Robert Kiyosaki, Yahoo!Finance
How many of you are old enough to have been working in 1973? If so, you would’ve had the kind of economic experience I did at that time. But if you were in school or missed the period of the oil crisis, get ready because those times could return with a vengeance.

…My reason for taking you on this trip down memory lane is because I believe we’re approaching a repeat of that 1973-1974 crisis. Once again, oil prices are going through the roof. During the mid-70s, oil went from under $3 a barrel to over $35 a barrel. And in 1974, we were stuck in an unpopular war in Vietnam, a war we would not win.

In 1998, oil was just $10 a barrel, and today it is over $60. We’re also stuck in a war we may not be able to win.

The difference this time is that things are actually worse than they were in 1974, at least in my opinion. One difference is that the oil crises back in 1973 to 1974 and again in 1978 were political problems. Today, the oil crisis is a problem of diminishing supply and increasing demand. In other words, this time, there really is an oil crisis.

…While many environmentalists, concerned with global warming, are thrilled that oil supply is on a decline (and we truly do need to replace oil with more renewable forms of energy, such as wind and solar power), there’s another concern that must be considered. If energy costs continue to rise and our economy stops growing and starts shrinking, many stocks will crash, older Americans will not be able to retire, inflation may skyrocket, businesses will close or cut back, and jobs will be lost. Not only will we be facing global warming, we’ll be facing civilized chaos.

The problem today is that oil companies are too short-sighted, the environmentalists too far-sighted, and politicians only concerned with being elected. As a result, there will be a gap between the end of oil and a conversion to less destructive forms of energy. In this gap, all hell may break loose.
(18 April 2006)
Robert Kiyosaki, “author of “Rich Dad Poor Dad,” is an investor, entrepreneur, and educator whose perspectives on money and investing fly in the face of conventional wisdom.

Colorado state geologist: Oil world in decline
Q&A with State Geologist Vincent Matthews

Allen Best, ColoradoBiz Magazine
Despite ever-ingenious ways of extracting oil, world production might be past its peak. Will Colorado’s economy benefit from a decline, or suffer?
Vincent Matthews was among the 275 people who attended a conference held in Denver last winter on the topic of the world reaching its peak in oil production. For Matthews, a former petroleum geologist who now directs the Colorado Geological Survey, the topic was not new, as his own research in the late 1990s led him to a similar conclusion…

…Matthews, who is officially Colorado’s state geologist, also has credentials. First coming to Colorado in the 1960s to teach at the University of Northern Colorado, he jumped ship to Amoco in the 1970s to improve his salary – and was immediately put in charge of exploration in the Overthrust Belt of Wyoming and Utah, the nation’s most exciting energy frontier at the time. But, like Hickenlooper, who he met in the mid-1980s, Matthews was soon out of work in the up-and-down world of oil extraction.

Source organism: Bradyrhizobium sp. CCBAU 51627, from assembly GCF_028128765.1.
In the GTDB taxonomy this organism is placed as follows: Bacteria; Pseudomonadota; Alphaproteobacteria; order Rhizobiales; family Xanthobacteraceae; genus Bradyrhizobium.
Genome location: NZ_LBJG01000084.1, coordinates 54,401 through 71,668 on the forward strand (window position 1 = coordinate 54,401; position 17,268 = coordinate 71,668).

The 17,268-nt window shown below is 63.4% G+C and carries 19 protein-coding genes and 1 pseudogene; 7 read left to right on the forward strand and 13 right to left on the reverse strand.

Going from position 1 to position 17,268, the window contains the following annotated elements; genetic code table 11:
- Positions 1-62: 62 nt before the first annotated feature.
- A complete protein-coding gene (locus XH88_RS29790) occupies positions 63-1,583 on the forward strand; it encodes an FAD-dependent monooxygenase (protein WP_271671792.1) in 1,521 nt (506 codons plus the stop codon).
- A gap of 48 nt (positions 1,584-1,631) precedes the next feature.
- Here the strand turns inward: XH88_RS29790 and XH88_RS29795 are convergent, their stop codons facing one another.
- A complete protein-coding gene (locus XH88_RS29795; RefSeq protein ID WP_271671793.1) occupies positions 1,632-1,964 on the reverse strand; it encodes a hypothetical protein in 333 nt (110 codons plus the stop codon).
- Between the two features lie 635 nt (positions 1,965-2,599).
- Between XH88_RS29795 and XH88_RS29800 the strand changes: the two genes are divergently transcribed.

…CB: Why do you believe that the same revolution in computing power that you describe will not lead to the extraction of more oil?

M: Because so many things, major things, have been done – and we’re still declining. We still haven’t turned it around. So what on earth is it that we haven’t thought of? We have been coming up with incredible leaps in technologies all along, and still production in the U.S. has gone down.

CB: What about some of the proven reserves, such as Arctic National Wildlife Refuge?

M: It will be the same thing as Prudhoe Bay. It will be a blessing if you want more domestic production, but it will only be a blip. An important blip, but only a blip. It will turn things around for a little bit, but it will never take us back to the peak where we were in 1970. We didn’t get back to peak U.S. production with Prudhoe Bay, nor can we do so with ANWR.

You can’t turn oil shale on fast. Oil shale and most other forms of energy are 10-year projects, or more. You can’t ramp up wind power. You can’t ramp up solar. But we’re going to need them all, every single thing we can do. That’s why I have a task force on geothermal energy in Colorado. I think there’s a lot of potential there. But that’s way down the road. Really the only thing we can turn on quickly is by turning off: conservation. That’s the only thing we can do immediately.

…CB: What should be our response to peak oil?

M: Petroleum is too valuable to be burned in motor cars. We need to cut back on our use in transportation in order to have oil for use in other things for which there are not necessarily substitutes.

CB: How will this decline in world oil supplies affect Colorado?

M: Declining oil supplies are likely to result in more nuclear power plants. But we have declining supplies right now of uranium, about 80 million pounds per year. The result we saw was 8,500 new mining permits for uranium filed in Eastern Utah and Western Colorado. The pressure will mount to develop those resources.
(April 2006)

Why metals stocks haven’t peaked

Jim Jubak, MSN Money
Call the theory Peak Metal. The price of gold and other metals, and related stocks, will keep rising as finding new sources gets harder and more expensive.
…It’s at this stage [when oil become more expensive to extract] that opponents of Peak Oil theory often object that Peak Oil doesn’t take into account the effect of those higher prices on oil production. As oil prices go up, it becomes profitable to exploit oil deposits, such as Canada’s huge oil sands reserves. And it becomes profitable to find substitutes for oil — such as ethanol or bio-diesel. This postpones the day of Peak Oil, perhaps indefinitely.

But this counterargument, ironically, actually validates the key insight of Peak Oil. As the production peak approaches, the price of oil rises — even as unconventional sources of oil and substitutions come to market — because these new sources and substitutes are more expensive to produce than oil used to be. If they weren’t, they would have been put into production during the days of cheap oil. In effect, the rise of oil prices in Peak Oil theory creates a price floor for these new sources. As the floor moves up — to $40 oil from $30 oil, for example, and then to $60 oil — new sources and substitutes become profitable. That slows the price rise predicted by Peak Oil. But it doesn’t reverse it